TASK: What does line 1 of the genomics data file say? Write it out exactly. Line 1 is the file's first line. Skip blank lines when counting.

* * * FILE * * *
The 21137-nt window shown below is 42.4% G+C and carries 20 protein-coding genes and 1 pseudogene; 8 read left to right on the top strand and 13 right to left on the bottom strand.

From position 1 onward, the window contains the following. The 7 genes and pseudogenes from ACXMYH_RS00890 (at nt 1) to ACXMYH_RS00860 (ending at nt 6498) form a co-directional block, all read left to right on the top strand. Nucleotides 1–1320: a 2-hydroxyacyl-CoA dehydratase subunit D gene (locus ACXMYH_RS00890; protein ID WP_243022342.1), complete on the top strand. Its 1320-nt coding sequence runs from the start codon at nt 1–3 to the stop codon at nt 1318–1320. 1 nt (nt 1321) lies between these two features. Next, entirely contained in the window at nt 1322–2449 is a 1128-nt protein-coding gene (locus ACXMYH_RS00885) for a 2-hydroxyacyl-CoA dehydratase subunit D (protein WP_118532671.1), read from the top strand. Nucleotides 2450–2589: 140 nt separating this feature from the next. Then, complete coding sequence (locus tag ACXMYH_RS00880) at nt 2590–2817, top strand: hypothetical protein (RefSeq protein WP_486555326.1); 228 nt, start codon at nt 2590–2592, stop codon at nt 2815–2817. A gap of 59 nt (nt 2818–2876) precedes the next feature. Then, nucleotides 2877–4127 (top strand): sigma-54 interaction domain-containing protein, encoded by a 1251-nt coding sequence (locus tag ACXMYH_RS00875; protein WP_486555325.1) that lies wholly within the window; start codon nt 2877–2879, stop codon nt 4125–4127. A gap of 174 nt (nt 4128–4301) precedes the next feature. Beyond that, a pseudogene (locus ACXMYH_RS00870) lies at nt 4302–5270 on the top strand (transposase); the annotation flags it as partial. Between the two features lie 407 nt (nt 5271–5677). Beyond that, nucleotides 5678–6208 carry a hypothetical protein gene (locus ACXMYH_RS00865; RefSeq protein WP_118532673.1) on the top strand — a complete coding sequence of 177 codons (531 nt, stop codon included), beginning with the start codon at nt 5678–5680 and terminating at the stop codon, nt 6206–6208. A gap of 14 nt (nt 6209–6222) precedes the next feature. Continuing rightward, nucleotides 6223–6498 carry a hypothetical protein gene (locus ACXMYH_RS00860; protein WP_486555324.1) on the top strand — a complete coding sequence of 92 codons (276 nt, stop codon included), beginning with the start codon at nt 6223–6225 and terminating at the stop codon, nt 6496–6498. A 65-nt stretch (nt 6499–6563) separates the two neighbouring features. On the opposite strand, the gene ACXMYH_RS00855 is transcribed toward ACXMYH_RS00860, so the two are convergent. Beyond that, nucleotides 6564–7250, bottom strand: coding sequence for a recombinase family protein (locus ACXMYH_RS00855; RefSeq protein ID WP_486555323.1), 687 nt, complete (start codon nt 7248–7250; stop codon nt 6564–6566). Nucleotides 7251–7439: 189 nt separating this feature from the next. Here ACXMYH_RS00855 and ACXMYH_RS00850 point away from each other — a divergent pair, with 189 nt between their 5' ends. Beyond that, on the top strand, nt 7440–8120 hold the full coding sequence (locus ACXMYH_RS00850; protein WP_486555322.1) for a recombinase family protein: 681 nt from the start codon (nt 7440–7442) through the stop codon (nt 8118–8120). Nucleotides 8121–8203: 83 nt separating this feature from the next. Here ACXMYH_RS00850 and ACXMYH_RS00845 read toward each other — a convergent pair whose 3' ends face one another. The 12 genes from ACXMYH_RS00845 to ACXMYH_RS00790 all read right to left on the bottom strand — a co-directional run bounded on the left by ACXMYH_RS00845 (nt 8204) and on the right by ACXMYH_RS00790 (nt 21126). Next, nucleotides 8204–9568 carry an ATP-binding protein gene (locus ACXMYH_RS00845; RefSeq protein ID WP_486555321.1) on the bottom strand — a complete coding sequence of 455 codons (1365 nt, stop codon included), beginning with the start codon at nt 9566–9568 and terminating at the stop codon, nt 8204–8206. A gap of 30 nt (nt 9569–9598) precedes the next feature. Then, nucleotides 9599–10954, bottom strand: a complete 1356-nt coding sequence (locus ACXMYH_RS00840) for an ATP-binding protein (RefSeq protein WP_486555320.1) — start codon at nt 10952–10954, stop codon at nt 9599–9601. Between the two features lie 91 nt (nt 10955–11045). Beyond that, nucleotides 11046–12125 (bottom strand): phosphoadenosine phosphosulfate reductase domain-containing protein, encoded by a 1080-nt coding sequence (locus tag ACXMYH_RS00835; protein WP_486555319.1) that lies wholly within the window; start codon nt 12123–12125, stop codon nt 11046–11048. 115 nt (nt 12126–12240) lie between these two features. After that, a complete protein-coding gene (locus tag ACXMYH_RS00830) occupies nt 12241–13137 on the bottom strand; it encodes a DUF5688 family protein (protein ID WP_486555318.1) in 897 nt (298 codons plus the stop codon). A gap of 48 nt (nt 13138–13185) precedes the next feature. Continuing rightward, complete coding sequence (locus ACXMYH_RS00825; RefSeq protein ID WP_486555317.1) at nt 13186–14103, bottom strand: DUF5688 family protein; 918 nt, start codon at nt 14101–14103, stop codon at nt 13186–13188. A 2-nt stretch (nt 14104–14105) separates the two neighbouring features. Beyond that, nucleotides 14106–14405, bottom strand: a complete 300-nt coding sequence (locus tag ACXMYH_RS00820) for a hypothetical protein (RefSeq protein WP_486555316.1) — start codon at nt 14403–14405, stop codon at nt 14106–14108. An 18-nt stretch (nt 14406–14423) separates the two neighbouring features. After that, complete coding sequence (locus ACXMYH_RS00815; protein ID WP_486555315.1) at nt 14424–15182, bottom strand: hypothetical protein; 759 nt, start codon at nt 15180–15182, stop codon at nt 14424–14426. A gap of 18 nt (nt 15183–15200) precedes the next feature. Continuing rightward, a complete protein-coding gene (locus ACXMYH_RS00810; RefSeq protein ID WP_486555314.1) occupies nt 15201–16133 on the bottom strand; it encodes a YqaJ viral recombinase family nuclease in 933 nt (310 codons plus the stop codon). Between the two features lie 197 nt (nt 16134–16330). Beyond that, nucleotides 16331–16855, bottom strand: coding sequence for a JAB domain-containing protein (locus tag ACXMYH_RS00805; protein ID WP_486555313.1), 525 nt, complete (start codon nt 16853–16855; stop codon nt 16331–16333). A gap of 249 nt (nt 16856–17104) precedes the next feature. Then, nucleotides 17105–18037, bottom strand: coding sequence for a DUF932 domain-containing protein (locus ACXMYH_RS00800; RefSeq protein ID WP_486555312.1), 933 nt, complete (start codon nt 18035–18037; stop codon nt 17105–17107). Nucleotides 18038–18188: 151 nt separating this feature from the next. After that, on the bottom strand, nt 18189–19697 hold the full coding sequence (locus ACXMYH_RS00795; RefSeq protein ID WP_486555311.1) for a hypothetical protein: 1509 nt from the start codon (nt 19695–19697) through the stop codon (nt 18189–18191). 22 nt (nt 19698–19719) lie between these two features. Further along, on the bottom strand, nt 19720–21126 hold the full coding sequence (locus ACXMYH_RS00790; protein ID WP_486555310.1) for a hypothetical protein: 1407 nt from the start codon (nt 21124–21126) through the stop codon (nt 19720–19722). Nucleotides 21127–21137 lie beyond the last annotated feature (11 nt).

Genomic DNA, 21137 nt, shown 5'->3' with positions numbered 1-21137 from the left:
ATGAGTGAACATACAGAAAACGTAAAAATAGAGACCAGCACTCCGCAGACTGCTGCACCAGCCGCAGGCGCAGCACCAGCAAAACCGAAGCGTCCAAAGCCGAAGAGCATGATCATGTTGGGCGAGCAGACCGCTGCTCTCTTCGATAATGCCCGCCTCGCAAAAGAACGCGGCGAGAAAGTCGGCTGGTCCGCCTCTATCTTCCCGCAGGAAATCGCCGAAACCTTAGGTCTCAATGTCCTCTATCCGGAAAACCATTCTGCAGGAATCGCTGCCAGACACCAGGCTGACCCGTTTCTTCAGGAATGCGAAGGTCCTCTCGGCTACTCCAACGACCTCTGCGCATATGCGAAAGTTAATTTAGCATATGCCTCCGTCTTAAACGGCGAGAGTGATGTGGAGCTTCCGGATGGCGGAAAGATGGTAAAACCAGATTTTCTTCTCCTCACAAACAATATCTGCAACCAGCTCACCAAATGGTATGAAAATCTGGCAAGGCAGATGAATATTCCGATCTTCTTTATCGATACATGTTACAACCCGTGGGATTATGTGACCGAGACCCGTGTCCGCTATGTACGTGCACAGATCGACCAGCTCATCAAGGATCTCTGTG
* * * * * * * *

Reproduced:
The 21137-nt window shown below is 42.4% G+C and carries 20 protein-coding genes and 1 pseudogene; 8 read left to right on the top strand and 13 right to left on the bottom strand.